Would you risk your life for a drowning friend?

by | Apr 24, 2019 | Fiction and Poetry, Inspire, Personality, Stories, Writing | 0 comments

I watched my best friend drown. I could have called the lifeguards or tried at least to enter the shallow water.

But I have seen how drowning could reveal too much about the people you love.

I once watched a video of a girl pulling her father down into the pool, while thrashing around, trying to gain balance, she had her father locked in a tight grip. Despite being bigger than her, the man could not wrestle himself from her grip, he got too much water in his lungs, she broke his nose in the process and he drowned instead. She lived.

You see, she was desperate to live. Drowning people are quite more dangerous than hired killers. A hired killer might be negotiated with, cajoled or even pacified. A drowning person just wants to live by all means.

Stanley had been a great friend, my only friend actually. He was like a brother to me. We ate together, learned to cycle, walked to school, dated the same year for the first time. He lost his virginity, I remained a prude for a while.

Stanley would leave his campus to mine at a moment’s request. There was the day he had a date with Bola, his ex now. I had taken ill so badly that I could only manage to text him before passing out on my room floor. I woke up to see his wet face, Stanley had sat all night by my side, crying for me.

You see, Stanley was an enigma, I was just another human. No one knew my ambitions, desires and no one cared to know. My best friend was known all over town. I would hardly take an okada to school and the rider won’t ask me about my tall handsome friend. Everyone loved him and no I was not jealous, I didn’t want his life. He was just him and I was me.

We had gone to the beach with a bunch of friends, it was a picnic or rather camping trip. The girls had decided they wanted to go for a hike into town so I stayed back with Stan on our lonely part of the beach.

He had pulled off his cloths, run into the water and went off swimming. I kept watch from the beach. I had no interest in risky adventures. I was just a third wheel for the picnic.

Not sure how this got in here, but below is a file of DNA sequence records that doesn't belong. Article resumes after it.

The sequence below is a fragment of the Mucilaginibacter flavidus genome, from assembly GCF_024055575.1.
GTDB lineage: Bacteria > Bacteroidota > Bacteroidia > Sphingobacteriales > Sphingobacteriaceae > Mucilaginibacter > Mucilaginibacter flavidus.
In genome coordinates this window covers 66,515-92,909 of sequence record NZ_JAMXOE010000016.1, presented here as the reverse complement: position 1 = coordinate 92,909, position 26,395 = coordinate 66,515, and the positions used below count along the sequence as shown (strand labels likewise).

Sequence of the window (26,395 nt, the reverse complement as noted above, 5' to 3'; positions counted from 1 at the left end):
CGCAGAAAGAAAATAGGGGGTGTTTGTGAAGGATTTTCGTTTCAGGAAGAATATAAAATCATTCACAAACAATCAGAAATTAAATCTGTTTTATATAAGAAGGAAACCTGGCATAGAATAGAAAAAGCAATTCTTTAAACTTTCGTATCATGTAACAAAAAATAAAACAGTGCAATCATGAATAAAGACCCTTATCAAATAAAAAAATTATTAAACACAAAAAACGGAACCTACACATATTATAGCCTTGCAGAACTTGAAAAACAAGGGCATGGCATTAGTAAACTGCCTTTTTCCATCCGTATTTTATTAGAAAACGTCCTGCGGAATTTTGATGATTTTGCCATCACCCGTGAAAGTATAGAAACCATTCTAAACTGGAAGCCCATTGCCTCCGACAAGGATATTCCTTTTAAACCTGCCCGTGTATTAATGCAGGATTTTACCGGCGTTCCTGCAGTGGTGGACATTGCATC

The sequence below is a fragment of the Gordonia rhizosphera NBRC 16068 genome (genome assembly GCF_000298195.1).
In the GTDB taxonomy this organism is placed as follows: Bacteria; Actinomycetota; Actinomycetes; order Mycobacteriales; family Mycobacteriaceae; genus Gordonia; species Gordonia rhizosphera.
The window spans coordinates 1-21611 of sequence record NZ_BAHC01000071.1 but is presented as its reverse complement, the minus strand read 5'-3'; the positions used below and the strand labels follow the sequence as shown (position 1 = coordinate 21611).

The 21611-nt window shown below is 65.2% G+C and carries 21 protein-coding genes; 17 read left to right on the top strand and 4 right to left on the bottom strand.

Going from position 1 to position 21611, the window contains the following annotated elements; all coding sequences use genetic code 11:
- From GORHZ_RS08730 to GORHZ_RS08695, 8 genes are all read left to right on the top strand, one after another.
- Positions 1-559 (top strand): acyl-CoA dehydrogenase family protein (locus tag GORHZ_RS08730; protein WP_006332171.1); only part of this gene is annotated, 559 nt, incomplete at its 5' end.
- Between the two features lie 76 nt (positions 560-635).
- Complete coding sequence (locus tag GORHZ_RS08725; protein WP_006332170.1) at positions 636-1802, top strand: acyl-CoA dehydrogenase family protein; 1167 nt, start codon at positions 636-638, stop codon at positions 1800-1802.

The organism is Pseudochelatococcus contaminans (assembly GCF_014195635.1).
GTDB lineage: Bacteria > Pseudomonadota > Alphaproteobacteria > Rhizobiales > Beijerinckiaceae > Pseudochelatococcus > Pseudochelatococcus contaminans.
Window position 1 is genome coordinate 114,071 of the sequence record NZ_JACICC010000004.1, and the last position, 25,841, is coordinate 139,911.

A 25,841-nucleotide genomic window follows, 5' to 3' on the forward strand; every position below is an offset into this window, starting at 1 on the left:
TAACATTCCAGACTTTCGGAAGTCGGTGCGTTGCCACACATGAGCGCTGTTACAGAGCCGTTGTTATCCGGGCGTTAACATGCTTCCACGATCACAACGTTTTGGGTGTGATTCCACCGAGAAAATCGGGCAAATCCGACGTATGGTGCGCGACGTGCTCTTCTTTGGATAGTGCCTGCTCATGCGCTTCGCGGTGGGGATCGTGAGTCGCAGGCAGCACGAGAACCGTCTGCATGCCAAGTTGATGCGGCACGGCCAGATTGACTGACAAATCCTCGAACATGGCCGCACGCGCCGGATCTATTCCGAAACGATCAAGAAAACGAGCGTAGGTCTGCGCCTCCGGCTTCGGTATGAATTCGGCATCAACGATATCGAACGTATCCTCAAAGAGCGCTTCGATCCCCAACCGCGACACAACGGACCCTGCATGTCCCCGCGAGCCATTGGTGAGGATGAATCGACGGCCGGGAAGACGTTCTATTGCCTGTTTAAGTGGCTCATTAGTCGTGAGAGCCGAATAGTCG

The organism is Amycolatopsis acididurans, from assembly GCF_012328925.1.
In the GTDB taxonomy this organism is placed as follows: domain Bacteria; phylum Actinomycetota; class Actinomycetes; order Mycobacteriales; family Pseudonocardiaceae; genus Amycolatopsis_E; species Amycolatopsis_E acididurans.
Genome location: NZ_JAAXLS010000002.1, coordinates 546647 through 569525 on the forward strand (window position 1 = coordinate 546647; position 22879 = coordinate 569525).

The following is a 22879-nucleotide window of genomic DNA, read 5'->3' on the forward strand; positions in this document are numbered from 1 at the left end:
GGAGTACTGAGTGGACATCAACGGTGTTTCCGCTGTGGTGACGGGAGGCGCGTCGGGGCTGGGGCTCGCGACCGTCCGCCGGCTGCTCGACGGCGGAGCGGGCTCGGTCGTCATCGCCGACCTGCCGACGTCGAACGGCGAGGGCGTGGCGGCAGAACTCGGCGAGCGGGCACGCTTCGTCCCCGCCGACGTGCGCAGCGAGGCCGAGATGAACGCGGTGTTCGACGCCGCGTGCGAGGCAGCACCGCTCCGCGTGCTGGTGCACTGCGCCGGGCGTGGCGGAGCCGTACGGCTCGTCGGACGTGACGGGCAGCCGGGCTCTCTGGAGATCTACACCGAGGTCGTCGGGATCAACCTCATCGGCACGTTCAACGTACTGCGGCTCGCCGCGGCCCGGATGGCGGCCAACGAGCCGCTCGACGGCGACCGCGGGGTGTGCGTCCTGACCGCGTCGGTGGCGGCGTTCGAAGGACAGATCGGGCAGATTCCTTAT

My approach to life has always been that there are things that just must happen. The fact that I got the chance to text Stanley before collapsing the other day was a sign that I had a chance and it was not yet time for me to die.

So how Stanley chose me, someone who could not even swim in a fish tank to stand guard while he risked the huge waves at the beach remains a point in favour of my decision to watch and wait. To see if he would survive.

The waves had suddenly gone crazy, I could see them rising up to twenty storeys tall. Stanley saw them too because he started swimming back to shore. The first wave that hit took him under for more than two minutes but it seemed like an hour. He came back up, I couldn’t see much except for his red shirt, and his arms searching for anything to grab hold of. I watched.

The second wave came and swept him further offshore, this was when I knew his fate was sealed. I was not getting in the water and neither would any other human get in it. If you have never seen desperation before, then you should watch people drown. It’s in that moment they lose all their sanity, their beauty, decorum and strength, they would gladly take another life just to have theirs.

I knew my friend was in one of those waves and I was not ready to give my life for his.

Now you know how much strength it takes for anyone to save a drowning human, it’s probably your life for theirs. No one does that except they are deluded, foolish or they are the son of God. I wrote the epitaph on Stanley’s tombstone “he was a great friend” it read.

#Fiction #MusingsOfAnOrdinaryLife


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